As the Brazilian government continues to deal with the aftermath of the riots led by many fervent Bolsonaro supporters, analysts believe that the right-wing movement will likely continue without the former President captaining at the helm.

The Brasilia riots that happened on Jan. 8 as an attempt for the country to instigate a military coup against newly-elected President Luiz Inácio Lula da Silva was done without the prompting of former President Jair Bolsonaro, who has been hiding in Florida since his term ended. Many analysts believe this to be a sign that his movement will continue on without him, according to the Associated Press.

Many of the people who supported Bolsonaro are conservative-leaning, who may have nostalgia for the days when Brazil was under a military dictatorship, or who admired his willingness to embrace conservative values and Christian beliefs in the government, ABC News reported.

“Bolsonaro brought the spirit of patriotism and family values back to the people, and now we have to unite to keep fighting,” Daniel Bressan, who was arrested for participating in the riots, said. “From Bolsonaro himself, we don’t expect anything.”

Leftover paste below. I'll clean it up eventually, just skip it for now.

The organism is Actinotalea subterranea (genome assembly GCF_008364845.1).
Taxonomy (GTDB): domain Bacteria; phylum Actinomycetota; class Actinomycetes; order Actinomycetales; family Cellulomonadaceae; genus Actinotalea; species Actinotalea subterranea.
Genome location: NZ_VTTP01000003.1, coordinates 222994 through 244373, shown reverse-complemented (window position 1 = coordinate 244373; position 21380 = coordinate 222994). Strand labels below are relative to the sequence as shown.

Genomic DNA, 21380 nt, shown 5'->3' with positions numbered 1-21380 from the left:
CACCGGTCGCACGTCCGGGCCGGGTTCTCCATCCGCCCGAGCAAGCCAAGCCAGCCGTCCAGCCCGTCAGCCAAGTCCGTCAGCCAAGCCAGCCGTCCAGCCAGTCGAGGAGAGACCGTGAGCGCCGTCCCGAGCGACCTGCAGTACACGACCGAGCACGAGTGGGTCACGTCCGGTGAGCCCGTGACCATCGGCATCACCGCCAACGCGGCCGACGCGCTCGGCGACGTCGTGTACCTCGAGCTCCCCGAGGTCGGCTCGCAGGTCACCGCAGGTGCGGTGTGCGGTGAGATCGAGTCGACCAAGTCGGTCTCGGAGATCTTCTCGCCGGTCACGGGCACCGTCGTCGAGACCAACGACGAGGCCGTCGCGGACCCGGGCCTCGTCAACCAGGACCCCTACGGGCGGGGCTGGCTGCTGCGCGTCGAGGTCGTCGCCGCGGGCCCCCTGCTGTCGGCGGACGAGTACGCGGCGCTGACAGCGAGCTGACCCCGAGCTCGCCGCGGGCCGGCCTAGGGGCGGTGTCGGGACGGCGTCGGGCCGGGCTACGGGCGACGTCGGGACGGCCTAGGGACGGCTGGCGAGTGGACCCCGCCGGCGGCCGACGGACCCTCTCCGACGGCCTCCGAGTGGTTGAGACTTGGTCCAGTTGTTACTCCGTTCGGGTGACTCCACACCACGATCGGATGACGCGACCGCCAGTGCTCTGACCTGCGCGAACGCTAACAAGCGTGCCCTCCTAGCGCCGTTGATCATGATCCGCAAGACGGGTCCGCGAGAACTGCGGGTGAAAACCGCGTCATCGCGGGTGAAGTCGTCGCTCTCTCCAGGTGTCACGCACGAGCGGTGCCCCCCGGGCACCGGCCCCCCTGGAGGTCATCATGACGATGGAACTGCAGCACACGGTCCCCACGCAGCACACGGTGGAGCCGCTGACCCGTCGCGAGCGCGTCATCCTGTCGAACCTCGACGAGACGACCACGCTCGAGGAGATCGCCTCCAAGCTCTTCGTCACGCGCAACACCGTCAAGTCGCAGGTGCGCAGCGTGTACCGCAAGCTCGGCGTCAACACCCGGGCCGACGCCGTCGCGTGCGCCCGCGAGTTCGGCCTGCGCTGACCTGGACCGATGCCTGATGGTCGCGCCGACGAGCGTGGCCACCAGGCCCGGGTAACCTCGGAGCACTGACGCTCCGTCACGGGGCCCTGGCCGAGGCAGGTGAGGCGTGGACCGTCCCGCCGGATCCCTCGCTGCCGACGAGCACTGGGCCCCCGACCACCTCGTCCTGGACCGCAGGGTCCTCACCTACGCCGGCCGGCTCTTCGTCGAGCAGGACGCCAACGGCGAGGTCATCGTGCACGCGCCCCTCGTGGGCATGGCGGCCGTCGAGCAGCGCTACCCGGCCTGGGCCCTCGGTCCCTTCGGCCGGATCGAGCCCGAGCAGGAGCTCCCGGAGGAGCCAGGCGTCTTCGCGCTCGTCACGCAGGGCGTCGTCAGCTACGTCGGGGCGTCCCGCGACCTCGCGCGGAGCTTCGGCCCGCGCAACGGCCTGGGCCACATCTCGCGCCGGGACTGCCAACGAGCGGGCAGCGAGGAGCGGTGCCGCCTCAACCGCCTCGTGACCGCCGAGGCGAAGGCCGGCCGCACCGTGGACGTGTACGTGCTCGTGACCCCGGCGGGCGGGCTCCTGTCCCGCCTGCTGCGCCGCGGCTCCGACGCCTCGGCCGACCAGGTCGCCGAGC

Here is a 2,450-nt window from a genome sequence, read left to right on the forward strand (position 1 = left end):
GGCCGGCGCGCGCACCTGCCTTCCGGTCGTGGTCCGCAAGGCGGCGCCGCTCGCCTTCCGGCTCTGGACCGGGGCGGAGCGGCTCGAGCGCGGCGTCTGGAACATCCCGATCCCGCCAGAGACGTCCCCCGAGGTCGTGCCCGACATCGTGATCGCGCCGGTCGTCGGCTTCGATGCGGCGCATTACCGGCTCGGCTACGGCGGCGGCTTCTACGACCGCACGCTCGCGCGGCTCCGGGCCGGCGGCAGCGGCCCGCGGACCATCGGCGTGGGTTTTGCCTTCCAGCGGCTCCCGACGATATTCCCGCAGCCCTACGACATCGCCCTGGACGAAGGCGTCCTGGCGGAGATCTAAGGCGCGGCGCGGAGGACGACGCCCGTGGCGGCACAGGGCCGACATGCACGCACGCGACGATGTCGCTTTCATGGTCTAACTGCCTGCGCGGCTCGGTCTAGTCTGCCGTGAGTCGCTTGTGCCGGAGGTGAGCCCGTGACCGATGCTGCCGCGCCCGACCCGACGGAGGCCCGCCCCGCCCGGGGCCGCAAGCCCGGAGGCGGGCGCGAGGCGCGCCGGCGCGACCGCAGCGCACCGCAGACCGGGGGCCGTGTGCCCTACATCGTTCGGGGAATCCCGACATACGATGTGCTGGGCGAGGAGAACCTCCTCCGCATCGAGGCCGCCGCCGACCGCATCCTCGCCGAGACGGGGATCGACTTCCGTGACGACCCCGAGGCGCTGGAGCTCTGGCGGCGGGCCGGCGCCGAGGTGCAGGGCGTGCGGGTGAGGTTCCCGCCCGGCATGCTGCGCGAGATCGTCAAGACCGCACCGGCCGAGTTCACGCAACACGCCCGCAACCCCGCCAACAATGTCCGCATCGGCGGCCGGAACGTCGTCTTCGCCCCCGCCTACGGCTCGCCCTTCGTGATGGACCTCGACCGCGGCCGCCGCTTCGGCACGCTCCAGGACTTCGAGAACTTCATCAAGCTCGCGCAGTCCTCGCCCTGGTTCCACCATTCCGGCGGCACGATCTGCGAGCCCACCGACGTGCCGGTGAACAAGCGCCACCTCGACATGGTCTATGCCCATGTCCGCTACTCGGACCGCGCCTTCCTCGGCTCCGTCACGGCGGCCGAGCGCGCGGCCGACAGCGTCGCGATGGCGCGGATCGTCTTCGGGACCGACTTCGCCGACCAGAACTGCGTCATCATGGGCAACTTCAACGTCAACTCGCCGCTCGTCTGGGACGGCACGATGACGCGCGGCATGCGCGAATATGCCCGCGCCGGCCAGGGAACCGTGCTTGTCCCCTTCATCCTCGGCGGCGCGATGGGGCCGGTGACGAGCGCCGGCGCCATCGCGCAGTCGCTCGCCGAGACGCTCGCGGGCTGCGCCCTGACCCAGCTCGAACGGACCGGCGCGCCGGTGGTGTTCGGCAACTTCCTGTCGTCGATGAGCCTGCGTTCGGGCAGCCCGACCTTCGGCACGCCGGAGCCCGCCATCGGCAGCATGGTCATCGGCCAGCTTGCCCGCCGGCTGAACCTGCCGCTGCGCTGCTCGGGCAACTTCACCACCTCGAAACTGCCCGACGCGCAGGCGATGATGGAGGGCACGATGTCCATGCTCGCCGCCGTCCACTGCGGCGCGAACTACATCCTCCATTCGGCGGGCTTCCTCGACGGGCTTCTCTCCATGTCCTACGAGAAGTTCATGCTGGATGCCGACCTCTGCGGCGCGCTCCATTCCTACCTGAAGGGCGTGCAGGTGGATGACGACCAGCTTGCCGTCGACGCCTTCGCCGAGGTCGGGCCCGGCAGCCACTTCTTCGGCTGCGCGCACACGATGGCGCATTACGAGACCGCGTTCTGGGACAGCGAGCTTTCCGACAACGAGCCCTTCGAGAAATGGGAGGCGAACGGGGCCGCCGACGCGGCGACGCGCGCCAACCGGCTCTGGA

Bolsonaro himself has largely stayed away from the limelight since the end of his term, and many were reportedly disappointed when he distanced himself from the actions of his supporters in Brasilia. Comparisons have been made between him and U.S. President Donald Trump, who was present during the Jan. 6 Capitol riots, and who goaded his supporters on in their invasion of the building.

“Trying to distance himself from what happened causes him to lose his link to the base that coordinated these attacks,” political scientist Guilherme Casarões said. “The attack in Brasilia was a shot in the foot and weakens Bolsonarismo as a personalist, radical movement, its two fundamental characteristics.”

While his party continues to plan for him to be the face of the opposition against Lula, his continued absence as well as the increasing amount of investigations laid out against him has made many also question those plans in the future.

Analysts believe that the more radical right-wing segment of the population is mostly using Bolsonaro as a springboard figurehead for the more radical beliefs that they subscribe to and that eventually, the movement may leave Bolsonaro behind.

“Bolsonaro isn’t the principal leader,” right-wing schoolteacher Alberdan Souza said. “He is the guy who caused a surge for the right and for the feeling of Brazilian patriotism, but the movement is much bigger than Bolsonaro.”

Jair Bolsonaro
Ex-president Jair Bolsonaro denies his involvement in the ransacking of government buildings. Photo by: AFP/Mauro Pimentel

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